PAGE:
Tower Hamlets LTNs to be reviewed following Lutfur Rahman's mayoral win

Lutfur Rahman speaks at the Tower Hamlets election count in London, after was elected mayor of Tower

Lutfur Rahman speaks after being elected Tower Hamlets mayor - Credit: PA

Controversial low-traffic neighbourhoods (LTNs) are under review by Tower Hamlets' new leaders. 

The previous administration introduced the Liveable Streets programme to tackle congestion and air pollution and encourage residents to get around by foot, bike and public transport.

Flip side of the coin... Mayor John Biggs launching his 'Liveable Streets' programme in Columbia Roa

Then-mayor John Biggs launching 'Liveable Streets in Columbia Road - Credit: LBTH

However, after backlash, Lutfur Rahman pledged to axe the schemes as part of his winning mayoral election campaign, and Tower Hamlets Council has now launched a consultation in order to review the restrictions in Bethnal Green, Bow, Brick Lane and Wapping.

The council will look at if congestion has been added to main roads, emergency vehicles have been impeded or vulnerable residents have found it difficult to access their streets.

A Tower Hamlets Council spokesperson said: “One of the mayor’s key manifesto pledges ahead of the election was to reverse the Liveable Streets road closures due to a significant number of objections and concerns raised by residents, businesses and the emergency services.

“We are currently conducting consultations on schemes in Brick Lane, Bethnal Green and Wapping and have written to households in each area."

Vincenzo Caputo, an architect from Bethnal Green, said: “Liveable Streets is the best thing that happened to the neighbourhood since I moved here.

"This single project achieved so much, such as a decrease of pollution, an increase of green areas, public spaces, pedestrian and cycle accessibility.”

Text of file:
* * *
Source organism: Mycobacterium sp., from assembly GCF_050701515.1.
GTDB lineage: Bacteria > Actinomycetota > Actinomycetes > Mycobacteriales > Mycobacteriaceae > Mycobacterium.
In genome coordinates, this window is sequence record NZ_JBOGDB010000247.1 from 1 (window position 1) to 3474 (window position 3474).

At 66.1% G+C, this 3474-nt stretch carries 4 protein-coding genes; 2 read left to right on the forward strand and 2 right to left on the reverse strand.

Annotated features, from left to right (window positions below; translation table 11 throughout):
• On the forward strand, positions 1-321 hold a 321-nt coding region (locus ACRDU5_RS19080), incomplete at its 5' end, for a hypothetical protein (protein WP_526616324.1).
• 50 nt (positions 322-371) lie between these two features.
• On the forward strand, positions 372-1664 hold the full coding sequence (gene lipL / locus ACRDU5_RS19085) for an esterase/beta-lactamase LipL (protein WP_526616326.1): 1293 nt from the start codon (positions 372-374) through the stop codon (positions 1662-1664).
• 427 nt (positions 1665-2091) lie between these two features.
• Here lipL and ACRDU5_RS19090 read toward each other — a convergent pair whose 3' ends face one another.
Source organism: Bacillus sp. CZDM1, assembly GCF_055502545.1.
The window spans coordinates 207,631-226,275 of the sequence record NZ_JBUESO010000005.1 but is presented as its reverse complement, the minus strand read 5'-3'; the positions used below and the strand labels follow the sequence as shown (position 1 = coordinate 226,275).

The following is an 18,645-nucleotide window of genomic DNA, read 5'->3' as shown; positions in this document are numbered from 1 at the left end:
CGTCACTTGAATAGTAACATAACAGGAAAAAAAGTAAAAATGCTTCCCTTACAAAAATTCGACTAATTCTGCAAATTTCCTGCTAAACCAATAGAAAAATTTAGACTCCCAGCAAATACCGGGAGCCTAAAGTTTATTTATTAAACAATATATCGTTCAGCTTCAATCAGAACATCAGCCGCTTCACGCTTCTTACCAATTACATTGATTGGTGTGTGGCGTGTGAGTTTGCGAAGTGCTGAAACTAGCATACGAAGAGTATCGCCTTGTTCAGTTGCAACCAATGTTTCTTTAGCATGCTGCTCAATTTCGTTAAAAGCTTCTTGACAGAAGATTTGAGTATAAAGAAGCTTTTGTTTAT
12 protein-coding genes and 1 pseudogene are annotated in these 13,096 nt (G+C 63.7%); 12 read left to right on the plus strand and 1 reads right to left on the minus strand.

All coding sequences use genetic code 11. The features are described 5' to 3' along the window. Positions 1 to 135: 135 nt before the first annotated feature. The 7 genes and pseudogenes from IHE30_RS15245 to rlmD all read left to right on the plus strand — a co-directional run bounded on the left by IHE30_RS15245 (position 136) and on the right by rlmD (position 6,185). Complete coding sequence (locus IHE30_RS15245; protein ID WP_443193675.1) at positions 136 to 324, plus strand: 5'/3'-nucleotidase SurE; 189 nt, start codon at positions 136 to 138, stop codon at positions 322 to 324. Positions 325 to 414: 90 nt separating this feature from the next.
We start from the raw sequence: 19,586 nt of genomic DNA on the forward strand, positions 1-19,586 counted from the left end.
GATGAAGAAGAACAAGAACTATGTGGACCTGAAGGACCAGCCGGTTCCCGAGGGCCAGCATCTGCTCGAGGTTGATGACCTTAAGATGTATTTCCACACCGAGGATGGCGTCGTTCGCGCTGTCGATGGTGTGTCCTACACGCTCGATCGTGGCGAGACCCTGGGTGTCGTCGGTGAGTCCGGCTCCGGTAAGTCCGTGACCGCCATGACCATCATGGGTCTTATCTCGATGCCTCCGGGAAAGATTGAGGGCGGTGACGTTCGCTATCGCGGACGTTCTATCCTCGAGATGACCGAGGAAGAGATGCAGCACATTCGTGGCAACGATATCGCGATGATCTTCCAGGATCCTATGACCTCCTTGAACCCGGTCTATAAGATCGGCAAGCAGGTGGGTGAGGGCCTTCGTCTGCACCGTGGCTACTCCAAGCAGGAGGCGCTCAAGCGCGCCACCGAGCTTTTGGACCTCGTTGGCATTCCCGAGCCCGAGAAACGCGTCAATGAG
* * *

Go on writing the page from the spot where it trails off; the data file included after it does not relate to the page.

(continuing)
A local mum and member of campaign group Save Our Streets Bethnal Green said she wants the council to come to a compromise with residents and keep the traffic limits.

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“The neighbourhood is calmer, quieter and friendlier, with fewer cars using it as a cut-through," she said, later adding: "There are many more useful ways to spend money than on the dismantling of public seating, planters and bike lanes.”

Skew Bridge in Old Ford Road next to Victoria Park... what Tower Hamlets Council plans across Bethna

Planters blocking a road to traffic as part of the schemes - Credit: Mike Brooke

Ashok Kumar, however, said he was "glad to see it’ll be dismantled".

“I’m a cyclist and don’t even know how to drive," he said. "I detest cars and think that climate change is the greatest threat we face.

“But the LTN simply pushed cars on the highly dense residential main roads…

"I support LTNs conceptually but the previous administration simply applied them with no strategy and the effects have been so bad I cannot breathe and have had to fill my house with air filters.

"As an asthmatic, the conditions here have gotten unliveable."

View the consultation at https://talk.towerhamlets.gov.uk/liveablestreets